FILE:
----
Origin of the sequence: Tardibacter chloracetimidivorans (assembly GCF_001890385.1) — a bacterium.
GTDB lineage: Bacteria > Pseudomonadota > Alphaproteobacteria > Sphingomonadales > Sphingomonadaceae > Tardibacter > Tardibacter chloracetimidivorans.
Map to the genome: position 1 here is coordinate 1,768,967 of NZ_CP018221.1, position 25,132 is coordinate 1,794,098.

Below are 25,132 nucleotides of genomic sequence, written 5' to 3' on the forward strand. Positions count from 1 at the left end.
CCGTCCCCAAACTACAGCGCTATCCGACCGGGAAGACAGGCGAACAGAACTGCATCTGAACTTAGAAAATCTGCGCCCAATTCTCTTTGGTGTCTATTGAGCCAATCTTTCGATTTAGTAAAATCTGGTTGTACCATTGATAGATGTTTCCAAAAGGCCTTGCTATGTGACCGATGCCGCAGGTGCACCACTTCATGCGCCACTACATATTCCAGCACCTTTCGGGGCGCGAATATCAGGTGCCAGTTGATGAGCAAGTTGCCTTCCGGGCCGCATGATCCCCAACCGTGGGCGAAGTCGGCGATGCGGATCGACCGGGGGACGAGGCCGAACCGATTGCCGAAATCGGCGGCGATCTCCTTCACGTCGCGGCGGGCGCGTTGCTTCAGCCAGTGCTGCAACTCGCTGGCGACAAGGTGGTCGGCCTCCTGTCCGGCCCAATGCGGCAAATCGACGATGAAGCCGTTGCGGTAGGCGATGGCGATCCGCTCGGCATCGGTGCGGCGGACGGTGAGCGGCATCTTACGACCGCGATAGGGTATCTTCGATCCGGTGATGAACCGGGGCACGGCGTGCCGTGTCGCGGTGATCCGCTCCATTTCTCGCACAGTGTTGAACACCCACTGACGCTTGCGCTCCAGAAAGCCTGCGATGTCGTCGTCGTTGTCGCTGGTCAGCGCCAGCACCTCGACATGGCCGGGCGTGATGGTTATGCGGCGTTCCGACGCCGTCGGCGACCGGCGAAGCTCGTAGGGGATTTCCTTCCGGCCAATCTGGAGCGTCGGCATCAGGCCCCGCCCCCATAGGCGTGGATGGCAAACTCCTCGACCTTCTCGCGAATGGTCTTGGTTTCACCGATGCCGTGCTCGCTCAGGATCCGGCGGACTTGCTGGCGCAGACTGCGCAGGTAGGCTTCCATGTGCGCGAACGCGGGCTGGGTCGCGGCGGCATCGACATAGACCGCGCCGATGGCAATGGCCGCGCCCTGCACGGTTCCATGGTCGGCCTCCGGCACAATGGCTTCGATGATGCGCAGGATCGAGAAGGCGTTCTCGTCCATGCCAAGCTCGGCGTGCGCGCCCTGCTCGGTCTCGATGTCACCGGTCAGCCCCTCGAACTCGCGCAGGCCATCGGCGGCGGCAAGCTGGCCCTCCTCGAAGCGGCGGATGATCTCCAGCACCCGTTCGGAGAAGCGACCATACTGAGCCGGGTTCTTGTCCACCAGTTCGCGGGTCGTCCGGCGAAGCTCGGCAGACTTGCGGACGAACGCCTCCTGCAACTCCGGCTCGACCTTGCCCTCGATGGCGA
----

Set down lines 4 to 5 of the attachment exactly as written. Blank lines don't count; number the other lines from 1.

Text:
Below are 25,132 nucleotides of genomic sequence, written 5' to 3' on the forward strand. Positions count from 1 at the left end.
CCGTCCCCAAACTACAGCGCTATCCGACCGGGAAGACAGGCGAACAGAACTGCATCTGAACTTAGAAAATCTGCGCCCAATTCTCTTTGGTGTCTATTGAGCCAATCTTTCGATTTAGTAAAATCTGGTTGTACCATTGATAGATGTTTCCAAAAGGCCTTGCTATGTGACCGATGCCGCAGGTGCACCACTTCATGCGCCACTACATATTCCAGCACCTTTCGGGGCGCGAATATCAGGTGCCAGTTGATGAGCAAGTTGCCTTCCGGGCCGCATGATCCCCAACCGTGGGCGAAGTCGGCGATGCGGATCGACCGGGGGACGAGGCCGAACCGATTGCCGAAATCGGCGGCGATCTCCTTCACGTCGCGGCGGGCGCGTTGCTTCAGCCAGTGCTGCAACTCGCTGGCGACAAGGTGGTCGGCCTCCTGTCCGGCCCAATGCGGCAAATCGACGATGAAGCCGTTGCGGTAGGCGATGGCGATCCGCTCGGCATCGGTGCGGCGGACGGTGAGCGGCATCTTACGACCGCGATAGGGTATCTTCGATCCGGTGATGAACCGGGGCACGGCGTGCCGTGTCGCGGTGATCCGCTCCATTTCTCGCACAGTGTTGAACACCCACTGACGCTTGCGCTCCAGAAAGCCTGCGATGTCGTCGTCGTTGTCGCTGGTCAGCGCCAGCACCTCGACATGGCCGGGCGTGATGGTTATGCGGCGTTCCGACGCCGTCGGCGACCGGCGAAGCTCGTAGGGGATTTCCTTCCGGCCAATCTGGAGCGTCGGCATCAGGCCCCGCCCCCATAGGCGTGGATGGCAAACTCCTCGACCTTCTCGCGAATGGTCTTGGTTTCACCGATGCCGTGCTCGCTCAGGATCCGGCGGACTTGCTGGCGCAGACTGCGCAGGTAGGCTTCCATGTGCGCGAACGCGGGCTGGGTCGCGGCGGCATCGACATAGACCGCGCCGATGGCAATGGCCGCGCCCTGCACGGTTCCATGGTCGGCCTCCGGCACAATGGCTTCGATGATGCGCAGGATCGAGAAGGCGTTCTCGTCCATGCCAAGCTCGGCGTGCGCGCCCTGCTCGGTCTCGATGTCACCGGTCAGCCCCTCGAACTCGCGCAGGCCATCGGCGGCGGCAAGCTGGCCCTCCTCGAAGCGGCGGATGATCTCCAGCACCCGTTCGGAGAAGCGACCATACTGAGCCGGGTTCTTGTCCACCAGTTCGCGGGTCGTCCGGCGAAGCTCGGCAGACTTGCGGACGAACGCCTCCTGCAACTCCGGCTCGACCTTGCCCTCGATGGCGA